Think Licorice: Fennel, Anise, Pernod, Pastis, Absinthe, Sambuca, Ouzo, Arak…all that same sharp and sweet signature flavor. A one-pan meal, it’s Salmon with Fennel and Pernod, served with Bubbles.


  • 1 1/2 teaspoons fennel seeds, crushed
  • 1/4 cup (1/2 stick) butter, room temperature
  • 2 tablespoons minced shallots
  • 1 large fennel bulb with fronds; bulb quartered, then cut lengthwise into 1/4-inch-thick slices; 2 tablespoons fronds chopped, divided
  • 2 6- to 7-ounce salmon fillets
  • 2 tablespoons Pernod or other anise-flavored liqueur


  • Large nonstick skillet with lid
  • Small bowl
  • Knife, cutting board


  1. Stir fennel seeds in large nonstick skillet over medium heat until fragrant, about 1 1/2 minutes. Transfer seeds to small bowl; cool. Mix in butter, shallots, and 1 tablespoon fennel fronds; season butter mixture with salt and pepper.
  2. Melt 1 tablespoon butter mixture in same large nonstick skillet over medium heat. Add sliced fennel bulb and 1/4 cup water to skillet; cover and cook until fennel is crisp-tender, about 8 minutes. Uncover skillet and sauté until fennel begins to brown, about 2 minutes. Transfer fennel to plate.
  3. Sprinkle salmon with salt and pepper. Add 1 tablespoon butter mixture to same skillet and melt over medium heat. Add salmon; cover and cook 5 minutes. Turn salmon over; add 1/4 cup water to skillet. Cover and continue cooking until salmon is just opaque in center, about 5 minutes longer. Slide salmon to 1 side of skillet; return fennel to skillet. Add Pernod, 2 teaspoons butter mixture, and remaining 1 tablespoon chopped fennel fronds; stir to heat through.
  4. Divide fennel mixture between 2 plates. Top with salmon; spoon remaining butter mixture over salmon.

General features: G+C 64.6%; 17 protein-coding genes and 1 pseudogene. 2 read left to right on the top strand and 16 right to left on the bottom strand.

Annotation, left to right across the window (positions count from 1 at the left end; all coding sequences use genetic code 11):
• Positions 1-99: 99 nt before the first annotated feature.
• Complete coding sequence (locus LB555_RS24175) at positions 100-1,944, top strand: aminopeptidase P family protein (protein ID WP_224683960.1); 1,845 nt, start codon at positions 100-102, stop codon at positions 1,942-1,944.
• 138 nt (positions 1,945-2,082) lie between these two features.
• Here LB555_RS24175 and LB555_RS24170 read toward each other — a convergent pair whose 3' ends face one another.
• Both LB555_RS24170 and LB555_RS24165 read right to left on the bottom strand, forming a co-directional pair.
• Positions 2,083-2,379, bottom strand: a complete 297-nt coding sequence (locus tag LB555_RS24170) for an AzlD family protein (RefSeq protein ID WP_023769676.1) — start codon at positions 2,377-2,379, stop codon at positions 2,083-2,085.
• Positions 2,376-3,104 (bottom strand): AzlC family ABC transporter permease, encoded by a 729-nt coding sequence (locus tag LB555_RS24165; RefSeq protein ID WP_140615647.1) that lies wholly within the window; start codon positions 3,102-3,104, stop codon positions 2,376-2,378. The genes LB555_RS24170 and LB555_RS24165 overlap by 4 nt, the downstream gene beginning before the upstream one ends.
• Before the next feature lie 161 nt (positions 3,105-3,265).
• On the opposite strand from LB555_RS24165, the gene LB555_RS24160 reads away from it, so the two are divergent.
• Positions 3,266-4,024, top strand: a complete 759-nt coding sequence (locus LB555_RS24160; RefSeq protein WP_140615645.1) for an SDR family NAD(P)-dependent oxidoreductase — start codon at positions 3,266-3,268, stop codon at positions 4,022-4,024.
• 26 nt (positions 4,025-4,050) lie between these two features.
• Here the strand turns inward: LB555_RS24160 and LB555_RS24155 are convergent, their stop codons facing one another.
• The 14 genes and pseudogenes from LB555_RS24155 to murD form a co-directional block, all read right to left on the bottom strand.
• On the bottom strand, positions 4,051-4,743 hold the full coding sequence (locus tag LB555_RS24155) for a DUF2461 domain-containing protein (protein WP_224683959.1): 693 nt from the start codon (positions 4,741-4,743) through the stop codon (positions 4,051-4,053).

*Serves 2

Tuesday, October 30th, 2012

Grilled Banana Leaf Packets of King Salmon and Yukon Potatoes with Herbs and Mojo de Ajo

A favorite as it’s versatile, impressive, delicious, simple, and a one-dish meal. You can ditch the foil for a banana leaf that also imbues a subtle flavor, and you can use any fish here, simply adjust the cooking time for thinner fillets.


  • 4 medium size Yukon Gold potatoes, about 1 1/2 pounds (Pick potatoes that are similar in size so that they cook evenly)
  • 6 – 6 ounce skinless salmon fillets, about 1 inch thick
  • 3/4 cup Slow-Cooked Garlic Mojo (stir before measuring)
  • Salt and coarse ground black pepper
  • Fresh herbs such as basil, chives, cilantro, lemon verbena, marjoram, parsley, thyme
  • Lime wedges
  • (Optional) 6 – 10 x 5-inch pieces of banana leaf (either fresh or thawed from frozen)


  • Grill
  • Stock Pot for Potatoes
  • Non-stick Aluminum Foil


  1. Put the potatoes into a 4 quart pot and cover with water. Bring the potatoes to a boil, and continue cooking until the potatoes are just cooked through, about 25 minutes. Drain and let cool completely. Remove the peel and cut into 1/4-inch slices. You can cook the potatoes the day ahead.